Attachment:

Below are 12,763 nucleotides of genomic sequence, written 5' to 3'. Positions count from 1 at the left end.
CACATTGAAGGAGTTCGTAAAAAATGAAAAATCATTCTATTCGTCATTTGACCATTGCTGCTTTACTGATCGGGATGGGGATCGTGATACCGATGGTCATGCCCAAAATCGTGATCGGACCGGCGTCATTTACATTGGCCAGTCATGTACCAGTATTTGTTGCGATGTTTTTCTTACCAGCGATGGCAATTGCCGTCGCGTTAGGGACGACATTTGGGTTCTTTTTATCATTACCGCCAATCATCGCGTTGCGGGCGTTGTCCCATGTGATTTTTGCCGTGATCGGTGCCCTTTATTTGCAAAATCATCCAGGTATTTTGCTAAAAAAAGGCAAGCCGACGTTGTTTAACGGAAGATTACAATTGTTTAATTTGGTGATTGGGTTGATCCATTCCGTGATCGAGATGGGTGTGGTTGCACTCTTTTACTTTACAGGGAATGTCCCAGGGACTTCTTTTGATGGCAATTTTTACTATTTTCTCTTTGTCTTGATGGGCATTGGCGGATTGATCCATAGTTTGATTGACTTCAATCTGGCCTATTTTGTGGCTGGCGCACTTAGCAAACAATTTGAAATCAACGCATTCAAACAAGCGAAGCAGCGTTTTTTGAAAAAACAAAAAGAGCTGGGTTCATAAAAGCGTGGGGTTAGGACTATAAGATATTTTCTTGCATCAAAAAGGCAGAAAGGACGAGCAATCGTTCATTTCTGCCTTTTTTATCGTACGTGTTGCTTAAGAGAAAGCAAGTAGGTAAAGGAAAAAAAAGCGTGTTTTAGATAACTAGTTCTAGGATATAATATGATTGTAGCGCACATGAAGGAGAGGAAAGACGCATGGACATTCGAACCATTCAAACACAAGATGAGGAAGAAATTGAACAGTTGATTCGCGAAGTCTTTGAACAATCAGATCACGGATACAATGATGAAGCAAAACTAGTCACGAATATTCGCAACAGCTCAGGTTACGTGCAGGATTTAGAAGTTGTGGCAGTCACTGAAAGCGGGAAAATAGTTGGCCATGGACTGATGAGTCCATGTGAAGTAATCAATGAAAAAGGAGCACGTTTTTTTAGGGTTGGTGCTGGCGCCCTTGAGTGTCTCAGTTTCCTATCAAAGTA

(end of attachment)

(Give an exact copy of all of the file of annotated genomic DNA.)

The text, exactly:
Below are 12,763 nucleotides of genomic sequence, written 5' to 3'. Positions count from 1 at the left end.
CACATTGAAGGAGTTCGTAAAAAATGAAAAATCATTCTATTCGTCATTTGACCATTGCTGCTTTACTGATCGGGATGGGGATCGTGATACCGATGGTCATGCCCAAAATCGTGATCGGACCGGCGTCATTTACATTGGCCAGTCATGTACCAGTATTTGTTGCGATGTTTTTCTTACCAGCGATGGCAATTGCCGTCGCGTTAGGGACGACATTTGGGTTCTTTTTATCATTACCGCCAATCATCGCGTTGCGGGCGTTGTCCCATGTGATTTTTGCCGTGATCGGTGCCCTTTATTTGCAAAATCATCCAGGTATTTTGCTAAAAAAAGGCAAGCCGACGTTGTTTAACGGAAGATTACAATTGTTTAATTTGGTGATTGGGTTGATCCATTCCGTGATCGAGATGGGTGTGGTTGCACTCTTTTACTTTACAGGGAATGTCCCAGGGACTTCTTTTGATGGCAATTTTTACTATTTTCTCTTTGTCTTGATGGGCATTGGCGGATTGATCCATAGTTTGATTGACTTCAATCTGGCCTATTTTGTGGCTGGCGCACTTAGCAAACAATTTGAAATCAACGCATTCAAACAAGCGAAGCAGCGTTTTTTGAAAAAACAAAAAGAGCTGGGTTCATAAAAGCGTGGGGTTAGGACTATAAGATATTTTCTTGCATCAAAAAGGCAGAAAGGACGAGCAATCGTTCATTTCTGCCTTTTTTATCGTACGTGTTGCTTAAGAGAAAGCAAGTAGGTAAAGGAAAAAAAAGCGTGTTTTAGATAACTAGTTCTAGGATATAATATGATTGTAGCGCACATGAAGGAGAGGAAAGACGCATGGACATTCGAACCATTCAAACACAAGATGAGGAAGAAATTGAACAGTTGATTCGCGAAGTCTTTGAACAATCAGATCACGGATACAATGATGAAGCAAAACTAGTCACGAATATTCGCAACAGCTCAGGTTACGTGCAGGATTTAGAAGTTGTGGCAGTCACTGAAAGCGGGAAAATAGTTGGCCATGGACTGATGAGTCCATGTGAAGTAATCAATGAAAAAGGAGCACGTTTTTTTAGGGTTGGTGCTGGCGCCCTTGAGTGTCTCAGTTTCCTATCAAAGTA